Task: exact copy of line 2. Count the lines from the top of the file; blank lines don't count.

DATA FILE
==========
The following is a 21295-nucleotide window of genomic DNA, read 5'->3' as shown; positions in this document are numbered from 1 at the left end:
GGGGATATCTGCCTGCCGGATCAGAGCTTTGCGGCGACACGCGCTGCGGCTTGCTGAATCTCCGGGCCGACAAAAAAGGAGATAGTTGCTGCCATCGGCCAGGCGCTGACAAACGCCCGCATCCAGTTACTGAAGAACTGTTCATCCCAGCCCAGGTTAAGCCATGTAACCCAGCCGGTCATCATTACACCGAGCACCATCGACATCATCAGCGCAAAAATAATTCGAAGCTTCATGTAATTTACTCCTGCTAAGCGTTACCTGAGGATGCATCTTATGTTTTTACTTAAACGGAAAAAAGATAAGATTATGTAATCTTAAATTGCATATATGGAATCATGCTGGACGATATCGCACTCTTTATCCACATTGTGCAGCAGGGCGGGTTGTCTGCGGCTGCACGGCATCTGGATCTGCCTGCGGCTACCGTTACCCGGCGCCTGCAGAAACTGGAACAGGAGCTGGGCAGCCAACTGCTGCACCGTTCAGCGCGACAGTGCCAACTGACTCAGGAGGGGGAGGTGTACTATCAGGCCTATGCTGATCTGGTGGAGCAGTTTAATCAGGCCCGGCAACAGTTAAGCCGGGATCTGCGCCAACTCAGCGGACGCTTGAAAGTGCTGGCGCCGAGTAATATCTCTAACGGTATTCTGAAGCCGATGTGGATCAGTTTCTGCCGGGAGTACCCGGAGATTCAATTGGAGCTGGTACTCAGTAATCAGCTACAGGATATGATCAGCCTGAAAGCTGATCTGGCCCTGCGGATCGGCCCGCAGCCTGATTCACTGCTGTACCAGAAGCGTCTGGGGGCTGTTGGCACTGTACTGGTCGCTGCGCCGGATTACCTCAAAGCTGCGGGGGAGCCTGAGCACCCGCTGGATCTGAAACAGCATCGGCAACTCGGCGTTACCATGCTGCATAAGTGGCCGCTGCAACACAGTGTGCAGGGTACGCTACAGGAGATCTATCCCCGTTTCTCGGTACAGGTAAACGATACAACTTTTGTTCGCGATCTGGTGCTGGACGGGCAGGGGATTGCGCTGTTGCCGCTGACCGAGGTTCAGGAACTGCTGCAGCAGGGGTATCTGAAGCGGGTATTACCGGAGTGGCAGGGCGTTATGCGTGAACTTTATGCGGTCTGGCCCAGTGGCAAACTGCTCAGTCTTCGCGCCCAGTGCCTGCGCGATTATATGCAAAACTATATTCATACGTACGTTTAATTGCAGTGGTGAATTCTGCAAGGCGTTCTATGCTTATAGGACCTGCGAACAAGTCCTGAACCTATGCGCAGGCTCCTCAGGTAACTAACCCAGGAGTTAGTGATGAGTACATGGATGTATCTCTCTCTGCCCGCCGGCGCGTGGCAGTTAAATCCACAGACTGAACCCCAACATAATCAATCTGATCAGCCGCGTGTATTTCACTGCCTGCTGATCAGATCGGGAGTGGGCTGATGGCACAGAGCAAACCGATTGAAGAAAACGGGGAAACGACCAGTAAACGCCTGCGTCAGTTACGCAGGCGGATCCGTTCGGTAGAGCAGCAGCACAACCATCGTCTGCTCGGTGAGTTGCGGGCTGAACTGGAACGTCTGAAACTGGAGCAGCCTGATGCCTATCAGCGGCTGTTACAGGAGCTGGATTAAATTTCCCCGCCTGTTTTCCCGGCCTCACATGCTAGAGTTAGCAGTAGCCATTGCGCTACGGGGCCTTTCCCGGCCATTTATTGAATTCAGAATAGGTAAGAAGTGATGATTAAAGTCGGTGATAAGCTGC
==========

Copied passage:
GGGGATATCTGCCTGCCGGATCAGAGCTTTGCGGCGACACGCGCTGCGGCTTGCTGAATCTCCGGGCCGACAAAAAAGGAGATAGTTGCTGCCATCGGCCAGGCGCTGACAAACGCCCGCATCCAGTTACTGAAGAACTGTTCATCCCAGCCCAGGTTAAGCCATGTAACCCAGCCGGTCATCATTACACCGAGCACCATCGACATCATCAGCGCAAAAATAATTCGAAGCTTCATGTAATTTACTCCTGCTAAGCGTTACCTGAGGATGCATCTTATGTTTTTACTTAAACGGAAAAAAGATAAGATTATGTAATCTTAAATTGCATATATGGAATCATGCTGGACGATATCGCACTCTTTATCCACATTGTGCAGCAGGGCGGGTTGTCTGCGGCTGCACGGCATCTGGATCTGCCTGCGGCTACCGTTACCCGGCGCCTGCAGAAACTGGAACAGGAGCTGGGCAGCCAACTGCTGCACCGTTCAGCGCGACAGTGCCAACTGACTCAGGAGGGGGAGGTGTACTATCAGGCCTATGCTGATCTGGTGGAGCAGTTTAATCAGGCCCGGCAACAGTTAAGCCGGGATCTGCGCCAACTCAGCGGACGCTTGAAAGTGCTGGCGCCGAGTAATATCTCTAACGGTATTCTGAAGCCGATGTGGATCAGTTTCTGCCGGGAGTACCCGGAGATTCAATTGGAGCTGGTACTCAGTAATCAGCTACAGGATATGATCAGCCTGAAAGCTGATCTGGCCCTGCGGATCGGCCCGCAGCCTGATTCACTGCTGTACCAGAAGCGTCTGGGGGCTGTTGGCACTGTACTGGTCGCTGCGCCGGATTACCTCAAAGCTGCGGGGGAGCCTGAGCACCCGCTGGATCTGAAACAGCATCGGCAACTCGGCGTTACCATGCTGCATAAGTGGCCGCTGCAACACAGTGTGCAGGGTACGCTACAGGAGATCTATCCCCGTTTCTCGGTACAGGTAAACGATACAACTTTTGTTCGCGATCTGGTGCTGGACGGGCAGGGGATTGCGCTGTTGCCGCTGACCGAGGTTCAGGAACTGCTGCAGCAGGGGTATCTGAAGCGGGTATTACCGGAGTGGCAGGGCGTTATGCGTGAACTTTATGCGGTCTGGCCCAGTGGCAAACTGCTCAGTCTTCGCGCCCAGTGCCTGCGCGATTATATGCAAAACTATATTCATACGTACGTTTAATTGCAGTGGTGAATTCTGCAAGGCGTTCTATGCTTATAGGACCTGCGAACAAGTCCTGAACCTATGCGCAGGCTCCTCAGGTAACTAACCCAGGAGTTAGTGATGAGTACATGGATGTATCTCTCTCTGCCCGCCGGCGCGTGGCAGTTAAATCCACAGACTGAACCCCAACATAATCAATCTGATCAGCCGCGTGTATTTCACTGCCTGCTGATCAGATCGGGAGTGGGCTGATGGCACAGAGCAAACCGATTGAAGAAAACGGGGAAACGACCAGTAAACGCCTGCGTCAGTTACGCAGGCGGATCCGTTCGGTAGAGCAGCAGCACAACCATCGTCTGCTCGGTGAGTTGCGGGCTGAACTGGAACGTCTGAAACTGGAGCAGCCTGATGCCTATCAGCGGCTGTTACAGGAGCTGGATTAAATTTCCCCGCCTGTTTTCCCGGCCTCACATGCTAGAGTTAGCAGTAGCCATTGCGCTACGGGGCCTTTCCCGGCCATTTATTGAATTCAGAATAGGTAAGAAGTGATGATTAAAGTCGGTGATAAGCTGC